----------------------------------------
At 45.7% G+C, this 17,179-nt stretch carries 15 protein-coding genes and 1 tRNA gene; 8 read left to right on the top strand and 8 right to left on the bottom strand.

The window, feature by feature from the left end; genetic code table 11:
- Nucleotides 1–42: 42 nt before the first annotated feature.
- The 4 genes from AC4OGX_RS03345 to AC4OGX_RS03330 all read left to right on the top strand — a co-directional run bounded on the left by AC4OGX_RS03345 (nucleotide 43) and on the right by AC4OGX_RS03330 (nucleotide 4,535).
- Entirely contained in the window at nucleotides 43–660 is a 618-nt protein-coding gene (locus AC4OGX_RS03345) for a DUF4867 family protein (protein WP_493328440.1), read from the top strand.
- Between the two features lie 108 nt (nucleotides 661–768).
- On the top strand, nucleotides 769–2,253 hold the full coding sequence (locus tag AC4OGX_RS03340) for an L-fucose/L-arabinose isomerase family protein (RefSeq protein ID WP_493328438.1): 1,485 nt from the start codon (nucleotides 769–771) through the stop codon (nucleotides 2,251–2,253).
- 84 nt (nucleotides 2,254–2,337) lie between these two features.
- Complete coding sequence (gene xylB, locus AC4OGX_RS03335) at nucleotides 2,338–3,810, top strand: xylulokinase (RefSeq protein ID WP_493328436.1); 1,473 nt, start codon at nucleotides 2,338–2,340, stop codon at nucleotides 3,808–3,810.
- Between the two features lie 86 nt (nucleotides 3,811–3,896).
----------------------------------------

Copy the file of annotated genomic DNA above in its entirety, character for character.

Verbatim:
At 45.7% G+C, this 17,179-nt stretch carries 15 protein-coding genes and 1 tRNA gene; 8 read left to right on the top strand and 8 right to left on the bottom strand.

The window, feature by feature from the left end; genetic code table 11:
- Nucleotides 1–42: 42 nt before the first annotated feature.
- The 4 genes from AC4OGX_RS03345 to AC4OGX_RS03330 all read left to right on the top strand — a co-directional run bounded on the left by AC4OGX_RS03345 (nucleotide 43) and on the right by AC4OGX_RS03330 (nucleotide 4,535).
- Entirely contained in the window at nucleotides 43–660 is a 618-nt protein-coding gene (locus AC4OGX_RS03345) for a DUF4867 family protein (protein WP_493328440.1), read from the top strand.
- Between the two features lie 108 nt (nucleotides 661–768).
- On the top strand, nucleotides 769–2,253 hold the full coding sequence (locus tag AC4OGX_RS03340) for an L-fucose/L-arabinose isomerase family protein (RefSeq protein ID WP_493328438.1): 1,485 nt from the start codon (nucleotides 769–771) through the stop codon (nucleotides 2,251–2,253).
- 84 nt (nucleotides 2,254–2,337) lie between these two features.
- Complete coding sequence (gene xylB, locus AC4OGX_RS03335) at nucleotides 2,338–3,810, top strand: xylulokinase (RefSeq protein ID WP_493328436.1); 1,473 nt, start codon at nucleotides 2,338–2,340, stop codon at nucleotides 3,808–3,810.
- Between the two features lie 86 nt (nucleotides 3,811–3,896).